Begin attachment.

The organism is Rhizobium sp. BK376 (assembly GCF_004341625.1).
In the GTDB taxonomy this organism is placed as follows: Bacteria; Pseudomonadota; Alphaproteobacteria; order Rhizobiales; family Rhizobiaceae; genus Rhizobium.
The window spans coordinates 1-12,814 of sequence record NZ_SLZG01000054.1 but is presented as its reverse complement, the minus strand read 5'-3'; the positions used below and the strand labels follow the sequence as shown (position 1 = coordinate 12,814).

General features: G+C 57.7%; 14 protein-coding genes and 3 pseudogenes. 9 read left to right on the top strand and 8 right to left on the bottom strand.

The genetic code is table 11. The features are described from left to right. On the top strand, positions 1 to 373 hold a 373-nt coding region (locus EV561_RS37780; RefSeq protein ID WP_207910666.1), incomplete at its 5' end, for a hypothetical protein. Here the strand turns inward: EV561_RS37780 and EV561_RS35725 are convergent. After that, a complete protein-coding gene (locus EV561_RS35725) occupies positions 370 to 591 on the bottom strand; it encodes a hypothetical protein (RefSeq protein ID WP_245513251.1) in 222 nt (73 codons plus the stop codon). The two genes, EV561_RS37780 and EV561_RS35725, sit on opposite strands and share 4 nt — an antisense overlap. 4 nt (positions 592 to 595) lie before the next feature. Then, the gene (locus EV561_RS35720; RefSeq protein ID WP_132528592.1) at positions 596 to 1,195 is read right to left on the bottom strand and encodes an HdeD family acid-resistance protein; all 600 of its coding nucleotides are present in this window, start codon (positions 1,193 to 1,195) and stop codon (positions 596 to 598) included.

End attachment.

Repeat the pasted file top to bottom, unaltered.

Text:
The organism is Rhizobium sp. BK376 (assembly GCF_004341625.1).
In the GTDB taxonomy this organism is placed as follows: Bacteria; Pseudomonadota; Alphaproteobacteria; order Rhizobiales; family Rhizobiaceae; genus Rhizobium.
The window spans coordinates 1-12,814 of sequence record NZ_SLZG01000054.1 but is presented as its reverse complement, the minus strand read 5'-3'; the positions used below and the strand labels follow the sequence as shown (position 1 = coordinate 12,814).

General features: G+C 57.7%; 14 protein-coding genes and 3 pseudogenes. 9 read left to right on the top strand and 8 right to left on the bottom strand.

The genetic code is table 11. The features are described from left to right. On the top strand, positions 1 to 373 hold a 373-nt coding region (locus EV561_RS37780; RefSeq protein ID WP_207910666.1), incomplete at its 5' end, for a hypothetical protein. Here the strand turns inward: EV561_RS37780 and EV561_RS35725 are convergent. After that, a complete protein-coding gene (locus EV561_RS35725) occupies positions 370 to 591 on the bottom strand; it encodes a hypothetical protein (RefSeq protein ID WP_245513251.1) in 222 nt (73 codons plus the stop codon). The two genes, EV561_RS37780 and EV561_RS35725, sit on opposite strands and share 4 nt — an antisense overlap. 4 nt (positions 592 to 595) lie before the next feature. Then, the gene (locus EV561_RS35720; RefSeq protein ID WP_132528592.1) at positions 596 to 1,195 is read right to left on the bottom strand and encodes an HdeD family acid-resistance protein; all 600 of its coding nucleotides are present in this window, start codon (positions 1,193 to 1,195) and stop codon (positions 596 to 598) included.